There’s a lot of little things that need to be done to get a banding station geared up for the next banding station. These can be done with an aggressive, focused, check-listed approach or with a more leisurely “oh yeah, I guess I should do this” sort of puttering. I tend toward the latter. And so it was today: put some reinforcers on the banding data sheets, pair the descriptive ones with the checklist ones, rebox some of the retrap cards (“What!!!!! You’re not doing all your retraps electronically?!”), sweep the floor, fill the feeders, etc. etc. Puttering is also a good time to put out some traps and/or open a couple of nets, you just never know…….
It was too windy for the nets but I opened an array of traps. Now, I didn’t catch much (although there were a lot of birds around) but the birds I did catch reaffirmed a couple of things. Several of the retrapped Dark-eyed Juncos were first banded here in the Fall and are still here – Ruthven (and its feeders) is their winter home, their “sunny south”. One junco was banded in 2004 and has been coming back ever since (although it was not retrapped last winter). The birds handled were all carrying good fat loads which attest to the value of bird feeders in helping them get through the winter – especially one like this one, with lots of snow and cold temperatures. In fact one junco weighed in at over 27 g and another at over 25. When they first start arriving in the Fall, they’re around 17-18 g. So they’re getting by VERY well.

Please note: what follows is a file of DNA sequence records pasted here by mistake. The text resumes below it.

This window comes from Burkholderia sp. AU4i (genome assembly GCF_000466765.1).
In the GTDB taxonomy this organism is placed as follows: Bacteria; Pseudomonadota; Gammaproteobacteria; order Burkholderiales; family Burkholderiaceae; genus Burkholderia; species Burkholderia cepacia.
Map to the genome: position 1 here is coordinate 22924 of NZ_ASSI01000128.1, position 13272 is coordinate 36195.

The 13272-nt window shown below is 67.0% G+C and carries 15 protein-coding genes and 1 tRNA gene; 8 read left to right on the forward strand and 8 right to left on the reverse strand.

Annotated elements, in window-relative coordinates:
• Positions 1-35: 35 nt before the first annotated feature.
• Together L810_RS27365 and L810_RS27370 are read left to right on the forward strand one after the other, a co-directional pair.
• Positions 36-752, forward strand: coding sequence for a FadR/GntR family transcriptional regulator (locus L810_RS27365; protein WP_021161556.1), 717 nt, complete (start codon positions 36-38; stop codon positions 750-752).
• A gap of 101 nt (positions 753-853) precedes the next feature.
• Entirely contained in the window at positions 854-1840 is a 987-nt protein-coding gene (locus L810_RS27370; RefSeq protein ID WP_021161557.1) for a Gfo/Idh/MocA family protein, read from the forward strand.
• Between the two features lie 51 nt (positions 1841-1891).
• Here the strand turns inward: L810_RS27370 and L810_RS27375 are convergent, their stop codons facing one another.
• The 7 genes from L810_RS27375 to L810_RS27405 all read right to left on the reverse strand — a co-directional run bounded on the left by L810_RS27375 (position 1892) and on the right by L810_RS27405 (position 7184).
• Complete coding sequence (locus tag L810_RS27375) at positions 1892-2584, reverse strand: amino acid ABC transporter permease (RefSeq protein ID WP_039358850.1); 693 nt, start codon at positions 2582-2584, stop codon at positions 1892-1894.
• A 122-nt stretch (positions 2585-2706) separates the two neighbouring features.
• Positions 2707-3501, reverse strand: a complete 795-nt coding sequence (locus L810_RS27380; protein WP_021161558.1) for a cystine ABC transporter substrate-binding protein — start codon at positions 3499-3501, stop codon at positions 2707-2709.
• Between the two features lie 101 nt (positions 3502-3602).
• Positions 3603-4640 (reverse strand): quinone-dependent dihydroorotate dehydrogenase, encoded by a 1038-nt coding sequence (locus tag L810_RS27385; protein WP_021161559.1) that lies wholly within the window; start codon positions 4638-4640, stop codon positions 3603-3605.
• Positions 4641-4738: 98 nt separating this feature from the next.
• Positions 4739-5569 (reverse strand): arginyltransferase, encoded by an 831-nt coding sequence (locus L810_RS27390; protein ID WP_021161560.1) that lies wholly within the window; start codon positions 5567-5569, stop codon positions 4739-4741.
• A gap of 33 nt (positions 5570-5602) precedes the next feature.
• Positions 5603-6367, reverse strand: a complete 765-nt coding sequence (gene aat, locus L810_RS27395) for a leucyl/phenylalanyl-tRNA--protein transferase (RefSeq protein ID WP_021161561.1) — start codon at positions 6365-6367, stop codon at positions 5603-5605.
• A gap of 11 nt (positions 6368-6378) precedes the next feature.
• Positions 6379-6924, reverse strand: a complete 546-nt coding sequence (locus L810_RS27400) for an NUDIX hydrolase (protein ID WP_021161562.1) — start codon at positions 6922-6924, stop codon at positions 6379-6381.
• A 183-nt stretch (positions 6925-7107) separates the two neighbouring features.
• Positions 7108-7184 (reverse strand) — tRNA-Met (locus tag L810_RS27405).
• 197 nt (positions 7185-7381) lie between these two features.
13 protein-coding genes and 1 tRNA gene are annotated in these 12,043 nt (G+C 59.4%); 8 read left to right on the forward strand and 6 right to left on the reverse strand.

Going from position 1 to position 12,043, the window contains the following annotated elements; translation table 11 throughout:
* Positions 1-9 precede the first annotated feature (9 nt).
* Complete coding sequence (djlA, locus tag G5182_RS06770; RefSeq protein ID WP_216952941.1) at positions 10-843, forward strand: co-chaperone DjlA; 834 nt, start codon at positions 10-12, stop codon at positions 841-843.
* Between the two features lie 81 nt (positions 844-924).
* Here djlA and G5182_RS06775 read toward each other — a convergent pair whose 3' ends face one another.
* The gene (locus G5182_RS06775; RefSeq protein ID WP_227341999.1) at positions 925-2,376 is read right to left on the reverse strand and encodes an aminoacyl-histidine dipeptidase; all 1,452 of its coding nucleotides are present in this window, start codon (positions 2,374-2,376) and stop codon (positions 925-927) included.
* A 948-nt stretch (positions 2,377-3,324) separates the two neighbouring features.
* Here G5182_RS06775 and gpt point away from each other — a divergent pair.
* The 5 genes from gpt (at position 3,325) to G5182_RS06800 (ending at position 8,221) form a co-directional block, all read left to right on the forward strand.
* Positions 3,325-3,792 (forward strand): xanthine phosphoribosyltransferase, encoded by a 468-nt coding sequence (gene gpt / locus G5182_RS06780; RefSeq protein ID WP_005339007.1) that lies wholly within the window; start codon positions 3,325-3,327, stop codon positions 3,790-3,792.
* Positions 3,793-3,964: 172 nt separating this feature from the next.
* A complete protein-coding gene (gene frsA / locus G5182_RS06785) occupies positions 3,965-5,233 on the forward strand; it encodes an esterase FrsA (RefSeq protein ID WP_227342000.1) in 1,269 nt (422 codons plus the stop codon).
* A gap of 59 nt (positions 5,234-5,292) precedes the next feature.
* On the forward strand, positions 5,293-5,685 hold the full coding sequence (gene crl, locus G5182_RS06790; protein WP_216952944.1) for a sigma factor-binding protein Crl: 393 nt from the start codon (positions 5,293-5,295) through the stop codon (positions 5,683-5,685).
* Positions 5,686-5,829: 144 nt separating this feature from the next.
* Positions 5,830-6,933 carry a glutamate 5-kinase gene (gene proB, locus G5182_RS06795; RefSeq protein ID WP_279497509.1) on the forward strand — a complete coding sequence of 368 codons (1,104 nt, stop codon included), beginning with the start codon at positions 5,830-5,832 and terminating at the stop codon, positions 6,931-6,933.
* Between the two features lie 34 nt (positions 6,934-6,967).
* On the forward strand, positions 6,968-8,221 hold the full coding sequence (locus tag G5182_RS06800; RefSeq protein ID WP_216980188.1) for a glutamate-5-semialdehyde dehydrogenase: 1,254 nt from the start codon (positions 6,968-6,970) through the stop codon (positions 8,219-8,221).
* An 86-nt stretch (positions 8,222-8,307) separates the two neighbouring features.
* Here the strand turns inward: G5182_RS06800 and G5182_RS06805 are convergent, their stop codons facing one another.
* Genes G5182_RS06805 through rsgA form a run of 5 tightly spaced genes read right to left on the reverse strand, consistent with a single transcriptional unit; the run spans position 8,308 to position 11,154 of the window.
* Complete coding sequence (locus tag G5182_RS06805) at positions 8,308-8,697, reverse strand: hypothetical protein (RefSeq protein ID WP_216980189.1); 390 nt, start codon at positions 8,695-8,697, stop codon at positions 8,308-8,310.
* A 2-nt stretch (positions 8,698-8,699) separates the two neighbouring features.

Outside the banding lab’s door is a large scruffy juniper with a couple of cedars emerging above it. It has been called unsightly by some but it is REALLY important for the local birds. Juncos seem to inhabitat it in the Winter. As it is so dense, it offers good shelter from the wind between feeding forays and is probably also used as a night-time roosting place by them. It is also a source of food – today, 5 American Robins were working it over, plucking all the berries they could find. Robins are wintering further north in larger numbers but need to find food sources to get them through the hard times – the juniper is a good food source. Interestingly, in previous Aprils when we’ve been hit by a cold snap, I’ve often seen Robins feeding in it. In fact, in one very bad, late Spring storm there were over 50 of them feeding or taking shelter from the elements in its branches. ]I well remember one very “knackered” bird that was in such poor shape that it could not fly but would hop to a puddle to get water that was 15 m away. This bird would allow you to approach right up to it (never a good sign). We went out and bought a bag of currants and spread them around, hoping the birds would take advantage of them. I watched this particular bird wolf them down. And then, after about 2 hours, it FLEW off (usually a good sign).]
While the presence of Robins speaks to the possible impact of global warming, I also had some northern birds at the feeder: 7+ Pine Siskins and at least one Common Redpoll. Their presence suggests either a very cold Winter further north, a poor food crop, or both. And, so, the two “extremes” – more southern winterers and more northern ones – met at Ruthven. It’s a wonderful….and perplexing…world, isn’t it?
2 American Tree Sparrows
1 Dark-eyed Juncos
1 American Tree Sparrow
5 Dark-eyed Juncos
ET’s:Â 15 spp